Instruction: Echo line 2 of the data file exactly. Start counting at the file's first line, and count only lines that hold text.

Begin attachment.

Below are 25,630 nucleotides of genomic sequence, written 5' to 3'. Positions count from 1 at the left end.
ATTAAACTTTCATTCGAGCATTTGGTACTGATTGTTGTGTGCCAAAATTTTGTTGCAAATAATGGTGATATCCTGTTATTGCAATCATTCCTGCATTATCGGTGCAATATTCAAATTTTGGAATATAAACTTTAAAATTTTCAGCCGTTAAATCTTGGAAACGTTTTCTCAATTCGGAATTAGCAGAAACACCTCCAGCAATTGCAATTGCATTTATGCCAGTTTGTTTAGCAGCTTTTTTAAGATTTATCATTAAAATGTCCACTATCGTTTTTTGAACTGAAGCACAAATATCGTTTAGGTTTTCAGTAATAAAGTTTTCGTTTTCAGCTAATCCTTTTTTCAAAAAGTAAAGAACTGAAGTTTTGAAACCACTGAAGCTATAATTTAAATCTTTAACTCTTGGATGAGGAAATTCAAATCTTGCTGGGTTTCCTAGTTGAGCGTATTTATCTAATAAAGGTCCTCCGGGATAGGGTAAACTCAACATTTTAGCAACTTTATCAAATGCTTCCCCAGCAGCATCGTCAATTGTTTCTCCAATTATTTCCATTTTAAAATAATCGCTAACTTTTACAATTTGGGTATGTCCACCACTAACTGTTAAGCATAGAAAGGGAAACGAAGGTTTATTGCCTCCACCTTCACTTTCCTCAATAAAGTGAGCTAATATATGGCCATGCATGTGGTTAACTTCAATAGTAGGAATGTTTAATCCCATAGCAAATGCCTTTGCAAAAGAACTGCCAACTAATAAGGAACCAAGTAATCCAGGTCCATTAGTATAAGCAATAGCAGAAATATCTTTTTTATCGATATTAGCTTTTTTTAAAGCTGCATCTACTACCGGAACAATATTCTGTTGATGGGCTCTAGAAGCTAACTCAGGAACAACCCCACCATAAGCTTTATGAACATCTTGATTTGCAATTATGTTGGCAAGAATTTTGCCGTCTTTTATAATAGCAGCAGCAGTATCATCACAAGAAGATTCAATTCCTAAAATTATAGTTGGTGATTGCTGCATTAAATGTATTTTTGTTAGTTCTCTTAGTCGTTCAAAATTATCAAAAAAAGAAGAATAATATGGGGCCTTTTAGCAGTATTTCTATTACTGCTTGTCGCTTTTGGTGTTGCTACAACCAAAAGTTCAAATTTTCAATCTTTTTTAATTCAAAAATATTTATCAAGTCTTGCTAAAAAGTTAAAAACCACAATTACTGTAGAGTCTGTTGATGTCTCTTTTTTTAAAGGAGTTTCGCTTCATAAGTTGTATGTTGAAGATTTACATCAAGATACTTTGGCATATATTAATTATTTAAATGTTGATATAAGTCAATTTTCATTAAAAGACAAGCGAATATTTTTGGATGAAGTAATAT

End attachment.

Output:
ATTAAACTTTCATTCGAGCATTTGGTACTGATTGTTGTGTGCCAAAATTTTGTTGCAAATAATGGTGATATCCTGTTATTGCAATCATTCCTGCATTATCGGTGCAATATTCAAATTTTGGAATATAAACTTTAAAATTTTCAGCCGTTAAATCTTGGAAACGTTTTCTCAATTCGGAATTAGCAGAAACACCTCCAGCAATTGCAATTGCATTTATGCCAGTTTGTTTAGCAGCTTTTTTAAGATTTATCATTAAAATGTCCACTATCGTTTTTTGAACTGAAGCACAAATATCGTTTAGGTTTTCAGTAATAAAGTTTTCGTTTTCAGCTAATCCTTTTTTCAAAAAGTAAAGAACTGAAGTTTTGAAACCACTGAAGCTATAATTTAAATCTTTAACTCTTGGATGAGGAAATTCAAATCTTGCTGGGTTTCCTAGTTGAGCGTATTTATCTAATAAAGGTCCTCCGGGATAGGGTAAACTCAACATTTTAGCAACTTTATCAAATGCTTCCCCAGCAGCATCGTCAATTGTTTCTCCAATTATTTCCATTTTAAAATAATCGCTAACTTTTACAATTTGGGTATGTCCACCACTAACTGTTAAGCATAGAAAGGGAAACGAAGGTTTATTGCCTCCACCTTCACTTTCCTCAATAAAGTGAGCTAATATATGGCCATGCATGTGGTTAACTTCAATAGTAGGAATGTTTAATCCCATAGCAAATGCCTTTGCAAAAGAACTGCCAACTAATAAGGAACCAAGTAATCCAGGTCCATTAGTATAAGCAATAGCAGAAATATCTTTTTTATCGATATTAGCTTTTTTTAAAGCTGCATCTACTACCGGAACAATATTCTGTTGATGGGCTCTAGAAGCTAACTCAGGAACAACCCCACCATAAGCTTTATGAACATCTTGATTTGCAATTATGTTGGCAAGAATTTTGCCGTCTTTTATAATAGCAGCAGCAGTATCATCACAAGAAGATTCAATTCCTAAAATTATAGTTGGTGATTGCTGCATTAAATGTATTTTTGTTAGTTCTCTTAGTCGTTCAAAATTATCAAAAAAAGAAGAATAATATGGGGCCTTTTAGCAGTATTTCTATTACTGCTTGTCGCTTTTGGTGTTGCTACAACCAAAAGTTCAAATTTTCAATCTTTTTTAATTCAAAAATATTTATCAAGTCTTGCTAAAAAGTTAAAAACCACAATTACTGTAGAGTCTGTTGATGTCTCTTTTTTTAAAGGAGTTTCGCTTCATAAGTTGTATGTTGAAGATTTACATCAAGATACTTTGGCATATATTAATTATTTAAATGTTGATATAAGTCAATTTTCATTAAAAGACAAGCGAATATTTTTGGATGAAGTAATAT